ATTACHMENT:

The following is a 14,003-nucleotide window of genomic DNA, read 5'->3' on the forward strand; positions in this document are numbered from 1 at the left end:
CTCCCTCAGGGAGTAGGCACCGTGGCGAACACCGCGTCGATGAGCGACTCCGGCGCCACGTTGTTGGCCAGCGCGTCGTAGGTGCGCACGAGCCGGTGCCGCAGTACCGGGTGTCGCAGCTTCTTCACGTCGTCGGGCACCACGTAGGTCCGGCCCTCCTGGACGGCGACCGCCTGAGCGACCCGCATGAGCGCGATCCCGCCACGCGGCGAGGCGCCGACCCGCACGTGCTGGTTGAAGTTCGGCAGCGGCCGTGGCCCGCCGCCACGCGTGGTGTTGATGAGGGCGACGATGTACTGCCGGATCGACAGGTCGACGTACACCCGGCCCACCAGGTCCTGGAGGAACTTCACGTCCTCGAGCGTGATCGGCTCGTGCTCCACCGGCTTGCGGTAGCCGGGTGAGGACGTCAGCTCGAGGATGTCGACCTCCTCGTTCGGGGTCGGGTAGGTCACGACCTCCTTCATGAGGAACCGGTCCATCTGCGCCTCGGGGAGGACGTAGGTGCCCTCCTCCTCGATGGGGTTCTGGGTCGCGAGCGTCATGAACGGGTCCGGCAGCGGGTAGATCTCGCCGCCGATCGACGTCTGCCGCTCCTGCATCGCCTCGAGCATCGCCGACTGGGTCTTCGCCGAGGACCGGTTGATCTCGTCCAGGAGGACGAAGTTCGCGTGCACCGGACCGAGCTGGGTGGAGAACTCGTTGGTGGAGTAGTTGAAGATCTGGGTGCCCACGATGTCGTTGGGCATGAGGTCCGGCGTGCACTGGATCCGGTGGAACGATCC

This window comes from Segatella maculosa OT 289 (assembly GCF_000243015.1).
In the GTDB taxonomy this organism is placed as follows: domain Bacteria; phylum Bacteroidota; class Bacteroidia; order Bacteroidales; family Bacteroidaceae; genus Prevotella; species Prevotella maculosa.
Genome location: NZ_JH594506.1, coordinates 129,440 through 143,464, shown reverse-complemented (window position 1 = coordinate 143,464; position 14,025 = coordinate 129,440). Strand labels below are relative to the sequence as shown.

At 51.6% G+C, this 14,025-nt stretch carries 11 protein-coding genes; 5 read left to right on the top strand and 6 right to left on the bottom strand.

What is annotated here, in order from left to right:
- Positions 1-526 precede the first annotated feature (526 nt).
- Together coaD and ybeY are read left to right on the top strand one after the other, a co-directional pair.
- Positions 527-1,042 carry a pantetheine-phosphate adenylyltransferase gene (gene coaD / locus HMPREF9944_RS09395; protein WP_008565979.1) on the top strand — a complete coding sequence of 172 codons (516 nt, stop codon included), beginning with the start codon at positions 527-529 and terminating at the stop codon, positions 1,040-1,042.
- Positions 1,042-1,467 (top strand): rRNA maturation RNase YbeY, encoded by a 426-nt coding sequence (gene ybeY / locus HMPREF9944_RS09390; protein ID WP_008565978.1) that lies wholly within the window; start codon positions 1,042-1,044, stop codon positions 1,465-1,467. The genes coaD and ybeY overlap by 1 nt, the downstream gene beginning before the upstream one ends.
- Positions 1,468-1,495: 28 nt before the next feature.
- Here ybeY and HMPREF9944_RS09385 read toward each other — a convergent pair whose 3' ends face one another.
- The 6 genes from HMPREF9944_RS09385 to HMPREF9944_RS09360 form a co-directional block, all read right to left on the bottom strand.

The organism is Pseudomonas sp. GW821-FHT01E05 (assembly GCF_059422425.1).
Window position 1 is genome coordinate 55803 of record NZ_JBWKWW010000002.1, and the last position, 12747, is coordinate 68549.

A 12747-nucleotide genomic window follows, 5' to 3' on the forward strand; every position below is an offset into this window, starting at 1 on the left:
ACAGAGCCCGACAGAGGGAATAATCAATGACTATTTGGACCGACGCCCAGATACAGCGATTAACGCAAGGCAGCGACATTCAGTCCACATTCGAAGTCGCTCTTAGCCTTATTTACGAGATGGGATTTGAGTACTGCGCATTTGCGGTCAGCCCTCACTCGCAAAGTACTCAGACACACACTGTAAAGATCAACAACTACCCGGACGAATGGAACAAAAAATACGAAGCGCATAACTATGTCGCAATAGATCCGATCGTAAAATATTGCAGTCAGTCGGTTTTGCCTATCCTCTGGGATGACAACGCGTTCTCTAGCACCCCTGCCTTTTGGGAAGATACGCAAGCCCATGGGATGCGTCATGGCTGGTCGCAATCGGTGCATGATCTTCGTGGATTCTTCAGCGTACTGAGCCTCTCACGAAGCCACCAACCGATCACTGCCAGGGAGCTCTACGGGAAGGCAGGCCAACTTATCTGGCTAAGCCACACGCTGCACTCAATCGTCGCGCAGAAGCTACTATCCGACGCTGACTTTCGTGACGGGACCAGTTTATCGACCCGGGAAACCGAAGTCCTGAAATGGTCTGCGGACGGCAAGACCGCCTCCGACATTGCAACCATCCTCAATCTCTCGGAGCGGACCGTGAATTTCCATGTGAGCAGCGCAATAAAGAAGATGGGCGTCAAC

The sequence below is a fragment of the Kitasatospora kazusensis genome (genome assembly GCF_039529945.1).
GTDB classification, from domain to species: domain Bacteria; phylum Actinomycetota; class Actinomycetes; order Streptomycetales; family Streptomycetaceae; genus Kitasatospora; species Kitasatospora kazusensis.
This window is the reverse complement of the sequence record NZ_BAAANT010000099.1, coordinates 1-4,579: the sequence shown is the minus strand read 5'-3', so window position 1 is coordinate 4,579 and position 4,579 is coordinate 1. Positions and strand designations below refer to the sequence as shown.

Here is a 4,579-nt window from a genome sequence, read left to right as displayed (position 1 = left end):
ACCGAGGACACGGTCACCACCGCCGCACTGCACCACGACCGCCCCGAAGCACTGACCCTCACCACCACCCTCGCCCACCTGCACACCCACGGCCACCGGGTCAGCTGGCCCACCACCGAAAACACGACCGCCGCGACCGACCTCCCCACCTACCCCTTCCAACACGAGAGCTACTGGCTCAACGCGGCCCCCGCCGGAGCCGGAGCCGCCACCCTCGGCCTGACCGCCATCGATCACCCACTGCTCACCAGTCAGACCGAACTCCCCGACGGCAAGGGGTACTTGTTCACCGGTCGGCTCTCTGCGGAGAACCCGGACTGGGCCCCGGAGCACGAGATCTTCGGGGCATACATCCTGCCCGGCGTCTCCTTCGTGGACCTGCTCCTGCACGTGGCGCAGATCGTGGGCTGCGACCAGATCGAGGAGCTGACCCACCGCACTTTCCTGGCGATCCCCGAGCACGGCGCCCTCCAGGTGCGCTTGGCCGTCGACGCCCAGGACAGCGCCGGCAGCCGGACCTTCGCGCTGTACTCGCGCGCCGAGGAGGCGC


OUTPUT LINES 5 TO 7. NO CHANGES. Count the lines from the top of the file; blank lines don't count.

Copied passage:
Genome location: NZ_JH594506.1, coordinates 129,440 through 143,464, shown reverse-complemented (window position 1 = coordinate 143,464; position 14,025 = coordinate 129,440). Strand labels below are relative to the sequence as shown.

At 51.6% G+C, this 14,025-nt stretch carries 11 protein-coding genes; 5 read left to right on the top strand and 6 right to left on the bottom strand.

What is annotated here, in order from left to right: